Geneva – The Board of the Medicines Patent Pool (MPP) has decided to expand its mandate into the licensing of technology with an initial focus on COVID-19 vaccines and pandemic preparedness. In recognition of the increasing need for the licensing of know-how in addition to patents, MPP will be able to offer its expertise to pharmaceutical companies that understand the importance of voluntary public health licensing as a solution. It will also allow MPP to widen the scope of its support to the World Health Organization (WHO), the Access to COVID-19 Tools Accelerator (ACT-A) and the COVID-19 Technology Access Pool (C-TAP).

During the recent Global Health Summit in Rome (21 May), French President Emmanuel Macron called for the ACT-A mandate to be expanded to include the production of vaccines, treatments, and diagnostic tests. During the meeting, the President said, “It is about accelerating production partnerships, technology transfers and know-how on all continents. For this, it is necessary to involve all stakeholders. GAVI and CEPI will need the expertise of the WHO, the resources of the World Bank, and above all the know-how in terms of technology transfers from the Medicines Patent Pool and Unitaid.”

Dr Mariângela Simão, Assistant Director-General Access to Medicines and Health Products at the World Health Organization, said, “In the fight against the pandemic, it is critical that low- and middle-income countries expand their capacity to produce COVID-19 vaccines. But we also need to look ahead to the longer term and give LMICs the capacity to produce further vaccines as they are needed as well as new treatments. If the pandemic has taught us anything is that we cannot afford to be in this situation ever again – we must now work together and achieve these equitable access solutions.”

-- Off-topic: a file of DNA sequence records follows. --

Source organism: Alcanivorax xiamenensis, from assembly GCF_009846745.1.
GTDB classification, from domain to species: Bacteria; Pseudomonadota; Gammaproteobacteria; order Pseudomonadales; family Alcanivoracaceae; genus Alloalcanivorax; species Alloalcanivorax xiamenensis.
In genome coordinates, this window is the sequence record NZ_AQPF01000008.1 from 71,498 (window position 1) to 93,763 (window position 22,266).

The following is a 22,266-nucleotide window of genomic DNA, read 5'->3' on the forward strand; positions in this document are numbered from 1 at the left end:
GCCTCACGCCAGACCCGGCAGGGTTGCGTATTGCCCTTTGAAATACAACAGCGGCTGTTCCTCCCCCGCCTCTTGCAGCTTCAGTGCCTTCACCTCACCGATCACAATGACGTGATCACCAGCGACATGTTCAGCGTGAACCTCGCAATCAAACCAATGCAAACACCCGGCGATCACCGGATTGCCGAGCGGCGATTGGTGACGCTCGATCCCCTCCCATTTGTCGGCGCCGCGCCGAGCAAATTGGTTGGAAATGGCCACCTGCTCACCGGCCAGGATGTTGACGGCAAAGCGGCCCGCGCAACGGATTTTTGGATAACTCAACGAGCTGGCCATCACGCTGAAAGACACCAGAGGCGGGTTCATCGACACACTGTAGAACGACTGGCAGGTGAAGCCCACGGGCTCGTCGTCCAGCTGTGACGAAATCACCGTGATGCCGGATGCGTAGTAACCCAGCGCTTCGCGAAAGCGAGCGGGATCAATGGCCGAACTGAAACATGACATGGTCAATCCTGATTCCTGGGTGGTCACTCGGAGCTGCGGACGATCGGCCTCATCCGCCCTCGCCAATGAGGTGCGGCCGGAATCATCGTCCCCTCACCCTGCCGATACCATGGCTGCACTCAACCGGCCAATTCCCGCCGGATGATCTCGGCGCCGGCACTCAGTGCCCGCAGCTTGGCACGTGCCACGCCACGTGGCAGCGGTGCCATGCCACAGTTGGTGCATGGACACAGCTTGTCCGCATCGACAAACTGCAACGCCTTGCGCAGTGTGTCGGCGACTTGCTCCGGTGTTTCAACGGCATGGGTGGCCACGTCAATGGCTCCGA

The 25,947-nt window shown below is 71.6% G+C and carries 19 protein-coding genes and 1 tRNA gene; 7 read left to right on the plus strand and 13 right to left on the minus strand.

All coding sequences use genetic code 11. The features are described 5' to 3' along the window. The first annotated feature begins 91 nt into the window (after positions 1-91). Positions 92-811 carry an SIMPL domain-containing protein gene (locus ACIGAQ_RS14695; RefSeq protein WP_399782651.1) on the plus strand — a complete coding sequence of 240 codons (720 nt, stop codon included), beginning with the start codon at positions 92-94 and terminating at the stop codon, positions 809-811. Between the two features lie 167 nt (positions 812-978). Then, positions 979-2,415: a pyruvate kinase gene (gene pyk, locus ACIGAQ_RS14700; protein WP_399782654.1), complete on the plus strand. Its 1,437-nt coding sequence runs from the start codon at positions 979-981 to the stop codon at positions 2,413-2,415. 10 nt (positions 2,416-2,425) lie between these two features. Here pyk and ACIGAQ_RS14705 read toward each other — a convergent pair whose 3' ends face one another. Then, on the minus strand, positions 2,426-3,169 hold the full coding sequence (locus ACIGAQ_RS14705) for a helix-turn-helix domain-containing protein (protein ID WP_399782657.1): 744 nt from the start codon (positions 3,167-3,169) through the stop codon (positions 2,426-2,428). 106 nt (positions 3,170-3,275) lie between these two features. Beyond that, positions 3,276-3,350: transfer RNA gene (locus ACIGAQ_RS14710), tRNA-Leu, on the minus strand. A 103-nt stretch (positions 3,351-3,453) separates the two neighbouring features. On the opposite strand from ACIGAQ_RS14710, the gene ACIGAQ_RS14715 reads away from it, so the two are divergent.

Dr Marie-Paule Kieny, Chair of the MPP Governance Board, said, “Since the start of the pandemic, the MPP Board recognised the important role that MPP can play to increase access to life-saving products for those who need them most. With the expansion of MPP’s mandate into licensing of technology and the strong support from France, Japan, the UK and Norway, MPP is ready and able to build on our knowledge and experience to ensure access and increase production of vaccines and treatments in LMICs.”

Dr Philippe Duneton, Executive Director, Unitaid, said, “When Unitaid established MPP in 2010, many did not believe voluntary licensing could be done or that originator companies would come to the table, but they did. Today in HIV, millions of people in LMICs are taking high-quality, state of the art treatments at prices that were just unimaginable at the time. Unitaid fully trusts that in building on the MPP licensing model for technology transfer, we can again take the ‘impossible’ and make it a reality in public health.”

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